Bigfoot has been feeling lonely lately, wondering – self-indulgently, masochistically – what the plural of Bigfoot would even be. Bigfoots? Bigfeet?
It’s purely hypothetical. There are no others out there.
Scoutmaster Justin’s on the pier, leg on a post, balls hanging out of his cut-off shorts like that guy on the Fleetwood Mac album. He has to feel that, has to know he’s flashing the ten of us treading water below. “Dive!” he shouts, all Full Metal Jacket, blows and blows his pink plastic whistle. “It’s cold as hell down there! Watch the cottonmouth nests!”
I am a woman more than halfway through my cycle, twenty-one years into a body that has shed 250-some skins through slick, snake-slithering, four-day drains. I grew all the daughters I wanted to conceive and I have borne them into their futures.
The parent says it’s brinksmanship. Says the courts won’t block a school funding bill if it means closing schools. The teacher says it doesn’t matter. She’s starting a job at an insurance firm next week anyway.
Melvin’s had that rotten glob of stuck-together maraschino cherries plucked right out of his chest and thrown back into the dump. But still, he would give Denise the Astroturf right off his back. He is an avid reader of love letters, and he once tied one of his own, for Denise, to a pigeon’s leg—a difficult task given that he has no viable hands for writing or tying knots.
In life, we are playing with dangerous games: you, the witness
of the visiting vatnajökull now blushing pink in the atom sky
with the bright comedy of Frigg fooling the ashes of the colour,
and I, making a cryogenic favour to the moonless nights
In December of 2015, a giant squid swam into Toyama Bay in Japan. A local dive shop owner guided the squid back out to the ocean. The squid clung to the diver’s body using its legs' suckers. Later, the diver said the squid was “unexpectedly beautiful, its body glowing red.”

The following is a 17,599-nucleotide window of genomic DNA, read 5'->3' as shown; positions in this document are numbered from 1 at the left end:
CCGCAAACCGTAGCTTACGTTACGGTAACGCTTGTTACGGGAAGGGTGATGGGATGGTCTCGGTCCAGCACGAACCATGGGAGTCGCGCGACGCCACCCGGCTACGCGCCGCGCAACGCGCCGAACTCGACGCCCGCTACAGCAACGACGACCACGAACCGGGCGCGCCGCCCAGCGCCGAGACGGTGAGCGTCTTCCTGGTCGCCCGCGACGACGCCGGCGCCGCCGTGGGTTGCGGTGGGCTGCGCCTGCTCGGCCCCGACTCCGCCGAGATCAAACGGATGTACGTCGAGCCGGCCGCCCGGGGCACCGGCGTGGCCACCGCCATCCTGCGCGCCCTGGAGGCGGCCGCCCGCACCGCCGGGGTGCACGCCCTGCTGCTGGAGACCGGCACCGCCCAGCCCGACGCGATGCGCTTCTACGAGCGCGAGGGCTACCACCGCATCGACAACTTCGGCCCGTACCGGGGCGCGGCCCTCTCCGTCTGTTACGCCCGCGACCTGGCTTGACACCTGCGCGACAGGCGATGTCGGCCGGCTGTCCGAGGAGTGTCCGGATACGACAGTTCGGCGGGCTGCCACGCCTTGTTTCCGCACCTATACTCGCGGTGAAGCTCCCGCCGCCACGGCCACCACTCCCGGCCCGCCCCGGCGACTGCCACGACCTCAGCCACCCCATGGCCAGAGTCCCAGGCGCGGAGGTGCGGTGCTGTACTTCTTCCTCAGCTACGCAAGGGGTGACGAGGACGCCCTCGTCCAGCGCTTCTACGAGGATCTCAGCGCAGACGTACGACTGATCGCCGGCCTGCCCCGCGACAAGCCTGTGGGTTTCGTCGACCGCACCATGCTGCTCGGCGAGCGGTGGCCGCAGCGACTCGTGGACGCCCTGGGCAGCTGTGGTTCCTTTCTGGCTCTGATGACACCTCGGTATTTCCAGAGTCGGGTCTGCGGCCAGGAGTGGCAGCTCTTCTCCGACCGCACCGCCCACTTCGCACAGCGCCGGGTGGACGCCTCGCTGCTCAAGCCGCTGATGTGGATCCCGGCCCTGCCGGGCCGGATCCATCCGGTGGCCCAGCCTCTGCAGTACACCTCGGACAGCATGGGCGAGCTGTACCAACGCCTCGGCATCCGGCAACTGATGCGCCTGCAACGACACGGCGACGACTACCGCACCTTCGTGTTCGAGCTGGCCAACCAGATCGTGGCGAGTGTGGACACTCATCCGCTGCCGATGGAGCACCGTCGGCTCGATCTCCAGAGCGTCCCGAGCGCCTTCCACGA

In high school, no girl would date them—the conjoined twins who required special seating at the back of the classroom. Who never grew adept enough at matching one another’s stride to be athletic. Who struggled with conversation for the sheer fact that any attempt at talking to another person was uneven, and they would talk over and around one another in an effort not to be the third wheel.
A poised woman in a pink sarong and a straw hat points at the glass countertop, where the more expensive jewelry is displayed. The man at the register takes out a long chain with a black pearl pendant. Jill pictures an infinity pool and enormous, fluffy towels.
But the worst part for me isn’t a funeral on my sister’s birthday or people at church who bake casseroles I don’t eat or teachers who say I don’t really have to go to recess, not if I don’t want to. The worst part is what happens after—my father leaving dents in the cabinets, holes in the walls.
God knows what burrowing near his neck, near the occipital bone, along the base of his skull, where I’d held him. Soft spots no one thinks on. I like paying attention to places on a body most people take for granted. A smear of my lipstick (color, Medieval) true to its claim, everlasting on his Adam’s apple—that sweet hunk of thyroid cartilage named for sin.
Mae’s been cutting off pieces of herself since she was small. The mosquito bite on her Achilles, gone. The thick patch of eczema on her left shoulder, peeled clean. That one tattoo she got at Myrtle Beach when she was drunk on shitty cocktails, expertly whittled from her rib. And her eye. The purple black bruise he left her with.
After midnight I see it coming: a finale marked in gravel and salt. I /
come down for sinner’s stripes, wear these clothes like queens do, /
take the stairs slowly, out of the flood and into blue. This is what /
the sun is for; still in the night I collect stars and I collect bees and I / keep them in mason jars, like little yellow dreams, my magic.
We didn't like her so we hung her on the wall. Hung her on a coat hook by the back of the stupid dress she always wore, because she wasn’t allowed to wear pants.
There were other kids like her. Out where town met not-town, where cars without wheels bloomed in tall-grass yards and roads turned to dirt and pebbles, never plowed in winter, rutted and muddy in spring.
After my husband left me, I decided to date a man with no arms because I liked the idea of myself as someone who would not rule out the limbless. Or maybe I thought he would be less inclined to tally up my faults.